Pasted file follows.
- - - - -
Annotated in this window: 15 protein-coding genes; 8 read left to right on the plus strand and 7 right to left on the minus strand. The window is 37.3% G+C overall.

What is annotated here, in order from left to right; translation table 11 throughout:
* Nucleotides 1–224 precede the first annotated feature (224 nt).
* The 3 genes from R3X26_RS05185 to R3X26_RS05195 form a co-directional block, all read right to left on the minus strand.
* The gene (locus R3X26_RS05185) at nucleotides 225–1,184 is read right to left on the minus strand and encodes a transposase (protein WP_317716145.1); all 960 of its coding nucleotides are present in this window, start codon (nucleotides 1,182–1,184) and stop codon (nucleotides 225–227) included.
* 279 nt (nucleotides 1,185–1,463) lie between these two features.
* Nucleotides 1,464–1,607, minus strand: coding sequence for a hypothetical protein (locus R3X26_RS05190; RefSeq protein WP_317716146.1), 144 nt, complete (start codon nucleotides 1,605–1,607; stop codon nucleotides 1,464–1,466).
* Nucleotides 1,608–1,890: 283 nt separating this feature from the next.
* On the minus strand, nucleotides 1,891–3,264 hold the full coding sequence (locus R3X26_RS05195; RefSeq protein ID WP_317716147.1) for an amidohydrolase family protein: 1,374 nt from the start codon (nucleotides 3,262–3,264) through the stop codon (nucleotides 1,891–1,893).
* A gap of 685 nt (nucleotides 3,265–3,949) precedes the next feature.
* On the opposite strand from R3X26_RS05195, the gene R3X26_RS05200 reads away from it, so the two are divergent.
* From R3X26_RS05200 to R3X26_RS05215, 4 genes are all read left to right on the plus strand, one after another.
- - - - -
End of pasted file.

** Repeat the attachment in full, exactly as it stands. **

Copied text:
Annotated in this window: 15 protein-coding genes; 8 read left to right on the plus strand and 7 right to left on the minus strand. The window is 37.3% G+C overall.

What is annotated here, in order from left to right; translation table 11 throughout:
* Nucleotides 1–224 precede the first annotated feature (224 nt).
* The 3 genes from R3X26_RS05185 to R3X26_RS05195 form a co-directional block, all read right to left on the minus strand.
* The gene (locus R3X26_RS05185) at nucleotides 225–1,184 is read right to left on the minus strand and encodes a transposase (protein WP_317716145.1); all 960 of its coding nucleotides are present in this window, start codon (nucleotides 1,182–1,184) and stop codon (nucleotides 225–227) included.
* 279 nt (nucleotides 1,185–1,463) lie between these two features.
* Nucleotides 1,464–1,607, minus strand: coding sequence for a hypothetical protein (locus R3X26_RS05190; RefSeq protein WP_317716146.1), 144 nt, complete (start codon nucleotides 1,605–1,607; stop codon nucleotides 1,464–1,466).
* Nucleotides 1,608–1,890: 283 nt separating this feature from the next.
* On the minus strand, nucleotides 1,891–3,264 hold the full coding sequence (locus R3X26_RS05195; RefSeq protein ID WP_317716147.1) for an amidohydrolase family protein: 1,374 nt from the start codon (nucleotides 3,262–3,264) through the stop codon (nucleotides 1,891–1,893).
* A gap of 685 nt (nucleotides 3,265–3,949) precedes the next feature.
* On the opposite strand from R3X26_RS05195, the gene R3X26_RS05200 reads away from it, so the two are divergent.
* From R3X26_RS05200 to R3X26_RS05215, 4 genes are all read left to right on the plus strand, one after another.